8. Control and governance
IT governance combines rules, regulations, and policies that define, control, and ensure effective operations of an IT department. Democratizing technology and allowing non-IT employees to build applications can cause data and processes that weaken governance and centralized ROI reporting. This is especially true if data created inside a citizen-built app isn’t available for enterprise reports and dashboards. The absence of proper governance of citizen development projects either limits their scope dramatically or represents dangerous activities that must be brought under the same control structure as other IT initiatives.
7. Citizens don’t want to do it
So-called “citizens” aren’t necessarily excited by being given such “power” to develop apps. It’s not a matter of tools and technology but whether or not they were hired to perform such tasks. There is always a fraction of non-IT people interested in app development; those people typically make their way into IT roles. Those who are not interested want to use technology, not create it.
6. Task orientation – the opposite of the big picture
Typically, citizen developers only partially automate the steps they take in a process, not the end-to-end business process outcome.
Without a big picture view, we fall victim to Constrain Theory and end up with suboptimizations that may or may not produce an actual ROI on the outcome desired.
5. Makes Transformation Harder
This task orientation of low-code platforms will often make business transformation harder. These platforms expose the business logic they embody via a UI. They are built for people to launch and click around. So building automation end-to-end, i.e., incorporating that logic in a larger context, becomes an even more challenging proposition than before the app was created.
Hardcoding the way tasks are performed today is often not getting you closer to a transformed outcome. How do we take six steps down to 2, or even 1? That’s not the goal of most low-code platforms, and it’s not a goal that citizen developers have in scope.
4. Production outages are difficult to triage
Enterprise applications with various people and system integrations get pretty complex. Understanding issues and resolving them often takes experts representing the many systems involved. Folks in IT know all too well about the 50-person conference call to triage a high severity issue. IT must run production support and have significant involvement if a system is to remain up. Otherwise, downtime could ruin the value of the whole low-code initiative.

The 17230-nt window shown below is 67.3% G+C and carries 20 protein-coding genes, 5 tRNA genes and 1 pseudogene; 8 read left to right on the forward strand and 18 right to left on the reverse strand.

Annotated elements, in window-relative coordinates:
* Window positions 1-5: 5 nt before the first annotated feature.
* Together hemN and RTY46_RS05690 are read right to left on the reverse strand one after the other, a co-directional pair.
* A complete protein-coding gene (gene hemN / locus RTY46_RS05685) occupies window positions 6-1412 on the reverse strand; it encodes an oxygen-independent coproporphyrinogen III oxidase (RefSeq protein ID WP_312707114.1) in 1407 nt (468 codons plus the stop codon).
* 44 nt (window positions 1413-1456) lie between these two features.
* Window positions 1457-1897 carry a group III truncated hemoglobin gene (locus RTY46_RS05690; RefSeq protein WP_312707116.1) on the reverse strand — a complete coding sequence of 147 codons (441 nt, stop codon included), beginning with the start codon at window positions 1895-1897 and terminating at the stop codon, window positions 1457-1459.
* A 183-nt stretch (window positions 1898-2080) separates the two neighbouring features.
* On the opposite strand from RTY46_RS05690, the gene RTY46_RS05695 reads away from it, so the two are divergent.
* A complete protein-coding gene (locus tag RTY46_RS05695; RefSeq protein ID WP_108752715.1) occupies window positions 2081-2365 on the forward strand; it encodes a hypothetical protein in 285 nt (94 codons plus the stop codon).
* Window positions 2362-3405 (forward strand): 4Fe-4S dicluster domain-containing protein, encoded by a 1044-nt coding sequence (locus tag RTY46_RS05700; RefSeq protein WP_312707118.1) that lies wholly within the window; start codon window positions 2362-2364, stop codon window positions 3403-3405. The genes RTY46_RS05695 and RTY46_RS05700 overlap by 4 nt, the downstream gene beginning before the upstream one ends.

3. Most low-code tools oversell capabilities
Many LCAPs state that developing apps using their platforms is easy and fit the citizen developer model, but “low code” doesn’t mean “no code.” When it comes to integrating with other systems, they follow what we call the “paste your code here” model. One LCAP developer stated on Gartner Peer Insights, “Processes that require business logic beyond what is built and available off the shelf require professional developers. I personally have worked to develop over 50 applications and would not have been able to develop a single one without the support of professional developers.”
It takes an average of 101 days of training, mentoring, or upskilling citizen developers to overcome the skills gap problem. Just go to your favorite job posting board and look at the requirements of low/no-code platform jobs. You’ll see they require five years of Java and three years of SQL experience! What’s the difference between those postings and typical IT developer postings?
2. Businesses already have too many apps
This one really gets me going. Here we are as an industry trying very hard to make new web app building faster and faster. But what business leader ever said, “What my team needs are more apps to deal with!”
Businesses are already overwhelmed with the burgeoning list of apps in the workplace. An enterprise uses 397 apps on average. These apps have separate user interfaces and terminology, functional features, license costs, and/or a development team with a backlog of change and support requests. The average employee trying to manage processes through all of these apps switches between 35 job-critical applications more than 1,100 times every day. More apps increase costs and frustrate employees.
1. A productive “citizen developer” is a “developer”
Note how many of the concerns above essentially resolve to “citizen developers have to do the same thing IT already does”? If they are doing all the same things a developer in IT has to do, they too are developers. By the time you get the citizen developer productive and safely contributing, you might as well drop the word “citizen.”
John Michelsen is CEO of Krista Software. He has 28 patents awarded or in process in database, distributed computing, virtual/cloud management, multi-channel web application portals, Service Virtualization (LISA), and mobile security.